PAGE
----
|Robbi Brings Unique Electronic Spin to Hip Hop|
|Written by Keith ID3202|
|Tuesday, 02 January 2007 22:26|
Challenging traditional South Asian and Muslim beliefs from childhood while confronting a competitive hip hop rap industry for over 10 years, Robbi Moolji is determined to make her mark in the music world from her home of Chicago. Not only has she overcome extreme cultural pressures, she has also challenged typical rap by bringing a unique electronic spin to the hip hop genre.
The petite East-Indian hip hop musician began writing hip hop and rap songs at eight years old with the intention to rebel against her classroom bullies and condescending teachers, unaccustomed to sharing a classroom with someone of her culture and religion. Robbi's single "School" reflects that moment in her life and explores the feelings of being an outcast from the popular group in school. Robbi explains "That song is for the misunderstood, the rebels, in this world”.
Transferring to a private Muslim high-school after defiant behavior at the school where she faced such persecution, Robbi's first performance was in a Mosque at the age of fifteen, where she recited an Islamic themed hip hop rap song.
Her lyrical content remained focused on Islam until her sophomore year in college, though she still became known as the only hijab (a traditional Islamic scarf) wearing musician on campus. "I''d always be late for class from everybody trying to get me to freestyle on campus - eventually I got the nickname white rabbit like from ''Alice In Wonderland'', since I was always in a rush to class wearing my white hijab," Robbi explains.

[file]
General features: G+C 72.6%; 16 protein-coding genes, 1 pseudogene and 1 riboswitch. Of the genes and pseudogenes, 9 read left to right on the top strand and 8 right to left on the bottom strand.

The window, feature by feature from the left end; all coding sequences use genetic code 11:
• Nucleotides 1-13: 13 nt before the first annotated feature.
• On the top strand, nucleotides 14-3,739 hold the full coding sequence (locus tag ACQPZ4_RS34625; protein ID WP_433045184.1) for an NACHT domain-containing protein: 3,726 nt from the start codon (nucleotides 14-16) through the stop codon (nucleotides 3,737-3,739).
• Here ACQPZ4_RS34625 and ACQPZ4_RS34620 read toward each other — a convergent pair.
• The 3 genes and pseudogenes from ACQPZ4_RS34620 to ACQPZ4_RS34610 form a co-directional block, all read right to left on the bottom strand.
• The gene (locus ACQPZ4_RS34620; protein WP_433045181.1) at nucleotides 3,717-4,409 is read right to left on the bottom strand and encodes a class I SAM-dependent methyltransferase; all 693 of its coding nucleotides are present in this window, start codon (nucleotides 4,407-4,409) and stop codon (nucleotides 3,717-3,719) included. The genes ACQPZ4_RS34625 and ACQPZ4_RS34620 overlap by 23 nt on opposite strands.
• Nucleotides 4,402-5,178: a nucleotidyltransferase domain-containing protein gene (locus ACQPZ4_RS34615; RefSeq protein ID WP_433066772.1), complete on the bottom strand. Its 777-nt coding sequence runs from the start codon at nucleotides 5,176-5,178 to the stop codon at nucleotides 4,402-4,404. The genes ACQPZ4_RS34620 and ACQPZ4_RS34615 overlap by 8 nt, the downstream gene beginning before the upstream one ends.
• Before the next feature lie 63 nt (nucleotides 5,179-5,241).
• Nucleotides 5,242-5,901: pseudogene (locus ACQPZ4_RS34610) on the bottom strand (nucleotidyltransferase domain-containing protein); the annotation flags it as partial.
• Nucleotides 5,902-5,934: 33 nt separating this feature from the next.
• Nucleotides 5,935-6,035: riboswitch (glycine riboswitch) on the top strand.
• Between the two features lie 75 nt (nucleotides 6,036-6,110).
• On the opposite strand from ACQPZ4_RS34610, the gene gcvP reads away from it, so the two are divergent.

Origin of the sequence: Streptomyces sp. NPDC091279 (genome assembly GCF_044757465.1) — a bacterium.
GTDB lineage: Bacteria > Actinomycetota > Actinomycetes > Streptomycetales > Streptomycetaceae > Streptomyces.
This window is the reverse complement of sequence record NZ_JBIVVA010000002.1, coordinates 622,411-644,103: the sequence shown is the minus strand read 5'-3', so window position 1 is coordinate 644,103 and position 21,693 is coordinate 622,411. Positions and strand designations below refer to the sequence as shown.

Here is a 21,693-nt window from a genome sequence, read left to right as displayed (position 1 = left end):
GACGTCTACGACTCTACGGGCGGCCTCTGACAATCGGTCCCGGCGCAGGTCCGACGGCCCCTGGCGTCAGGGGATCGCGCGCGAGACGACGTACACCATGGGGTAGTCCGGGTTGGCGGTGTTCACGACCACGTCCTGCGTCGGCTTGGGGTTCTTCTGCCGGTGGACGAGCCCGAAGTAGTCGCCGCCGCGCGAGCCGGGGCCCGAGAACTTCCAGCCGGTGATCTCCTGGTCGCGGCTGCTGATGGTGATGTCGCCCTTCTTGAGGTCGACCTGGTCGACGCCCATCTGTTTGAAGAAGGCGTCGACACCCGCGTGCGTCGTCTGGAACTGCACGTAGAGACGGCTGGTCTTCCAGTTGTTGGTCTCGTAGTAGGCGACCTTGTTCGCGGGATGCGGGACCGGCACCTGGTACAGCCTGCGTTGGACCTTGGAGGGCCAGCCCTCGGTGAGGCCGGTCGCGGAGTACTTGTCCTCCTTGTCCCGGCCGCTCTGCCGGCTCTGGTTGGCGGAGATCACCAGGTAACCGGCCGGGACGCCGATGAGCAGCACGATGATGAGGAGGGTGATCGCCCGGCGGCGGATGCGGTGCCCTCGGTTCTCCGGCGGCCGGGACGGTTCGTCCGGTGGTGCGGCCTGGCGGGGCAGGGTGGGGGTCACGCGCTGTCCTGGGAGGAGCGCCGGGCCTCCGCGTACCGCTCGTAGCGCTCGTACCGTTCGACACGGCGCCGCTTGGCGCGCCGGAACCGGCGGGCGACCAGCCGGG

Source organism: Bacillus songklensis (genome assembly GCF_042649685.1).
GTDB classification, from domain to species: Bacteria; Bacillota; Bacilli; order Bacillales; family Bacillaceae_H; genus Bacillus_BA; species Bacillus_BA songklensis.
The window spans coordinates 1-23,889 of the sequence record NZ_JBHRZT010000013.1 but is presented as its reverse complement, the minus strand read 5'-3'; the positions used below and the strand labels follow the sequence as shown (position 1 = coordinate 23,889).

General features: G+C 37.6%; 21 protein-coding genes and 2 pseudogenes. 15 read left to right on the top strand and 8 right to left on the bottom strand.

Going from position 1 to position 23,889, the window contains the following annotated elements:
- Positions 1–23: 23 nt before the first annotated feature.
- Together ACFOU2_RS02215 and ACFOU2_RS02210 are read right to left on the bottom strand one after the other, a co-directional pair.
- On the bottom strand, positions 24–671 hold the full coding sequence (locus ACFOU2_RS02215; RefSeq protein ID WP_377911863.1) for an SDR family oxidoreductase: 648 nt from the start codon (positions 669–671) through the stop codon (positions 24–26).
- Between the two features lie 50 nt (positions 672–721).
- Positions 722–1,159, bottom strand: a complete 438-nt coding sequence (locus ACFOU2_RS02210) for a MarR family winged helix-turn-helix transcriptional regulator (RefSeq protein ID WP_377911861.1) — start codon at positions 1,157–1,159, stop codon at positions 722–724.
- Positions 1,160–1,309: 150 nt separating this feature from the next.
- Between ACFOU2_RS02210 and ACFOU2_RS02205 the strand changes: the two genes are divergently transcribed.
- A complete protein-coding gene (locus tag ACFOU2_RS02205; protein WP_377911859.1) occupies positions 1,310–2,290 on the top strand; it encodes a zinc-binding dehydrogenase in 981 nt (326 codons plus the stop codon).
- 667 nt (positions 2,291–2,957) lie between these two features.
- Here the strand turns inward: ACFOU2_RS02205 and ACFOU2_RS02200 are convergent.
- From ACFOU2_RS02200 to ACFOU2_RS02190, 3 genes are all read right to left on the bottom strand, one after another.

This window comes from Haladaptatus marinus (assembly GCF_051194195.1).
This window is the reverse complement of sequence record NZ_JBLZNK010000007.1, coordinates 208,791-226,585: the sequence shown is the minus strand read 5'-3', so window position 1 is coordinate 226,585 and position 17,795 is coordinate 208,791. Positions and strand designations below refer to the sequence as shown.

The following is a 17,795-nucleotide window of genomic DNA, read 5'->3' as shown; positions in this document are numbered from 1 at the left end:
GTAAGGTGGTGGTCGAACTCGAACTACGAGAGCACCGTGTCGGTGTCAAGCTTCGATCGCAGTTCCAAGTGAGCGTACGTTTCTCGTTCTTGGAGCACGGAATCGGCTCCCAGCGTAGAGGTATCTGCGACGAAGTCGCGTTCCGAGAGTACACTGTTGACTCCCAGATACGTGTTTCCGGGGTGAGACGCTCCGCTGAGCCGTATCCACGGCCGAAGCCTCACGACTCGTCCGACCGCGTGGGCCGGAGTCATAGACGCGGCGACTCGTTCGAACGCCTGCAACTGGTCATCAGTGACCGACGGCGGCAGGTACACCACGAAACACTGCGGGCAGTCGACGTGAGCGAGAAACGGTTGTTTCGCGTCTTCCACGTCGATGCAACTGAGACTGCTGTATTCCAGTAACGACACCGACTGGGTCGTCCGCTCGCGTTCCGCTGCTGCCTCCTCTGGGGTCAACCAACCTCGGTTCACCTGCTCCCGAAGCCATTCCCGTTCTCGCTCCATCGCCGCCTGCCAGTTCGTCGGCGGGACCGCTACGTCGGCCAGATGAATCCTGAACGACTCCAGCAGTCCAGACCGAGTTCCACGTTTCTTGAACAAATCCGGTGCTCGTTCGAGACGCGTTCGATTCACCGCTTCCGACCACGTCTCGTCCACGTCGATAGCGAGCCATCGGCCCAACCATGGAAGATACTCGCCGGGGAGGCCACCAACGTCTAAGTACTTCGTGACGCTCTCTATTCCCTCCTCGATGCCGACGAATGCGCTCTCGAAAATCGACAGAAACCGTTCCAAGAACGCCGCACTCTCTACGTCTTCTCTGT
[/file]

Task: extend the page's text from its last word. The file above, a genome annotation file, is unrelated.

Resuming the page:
Yet her popularity hardly faded after Robbi decided to stop wearing a hijab, soon becoming respected amongst Asian hip hop music fans after winning the international YellowFist writing competition and being featured on the cover of Ivy League university magazine RockZine.
Soon after, it was actually Robbi's refusal of a multi-faceted yet sexually suggestive entertainment deal from a Hollywood film/music conglomerate when her uncompromising pride in her personality and heritage began to glow. "I never felt the need to exploit my body to promote my music, so it wasn''t a hard decision to make," Robbi explains.
Winning numerous hip hop rap battle competitions sponsored by educational organizations such as the Anti-Truth campaign, and ending each of her solo concerts by ''freestyling'' with the audience, has also gained Robbi tremendous respect from the underground hip-hop scene.
One of her most memorable performances was held at a local Chicago venue sharing the stage with hip-hop luminary KRS-One. "I had to tug on Kris's shirt to let him know I was standing next to him since he's 6ft tall, and he told the crowd to keep jumping so they could see me – after the show Kris told me I did a great job, which is the biggest blessing a hip-hop artist could receive," Robbi explains.
Robbi's songs have been featured on many of the world's top urban radio stations such as Chicago's WGCI 107.5 FM, and she has also performed on several syndicated talk shows such as The Flabby Hoffman Show and The Chicago Rock Show.
Robbi is currently working with a Grammy certified producer on her debut album, and even stars in the upcoming "That Asian Thing" documentary, set to be screened across American film festivals in 2007.
For more about Robbi visit her MySpace web site at http://myspace.com/Robbi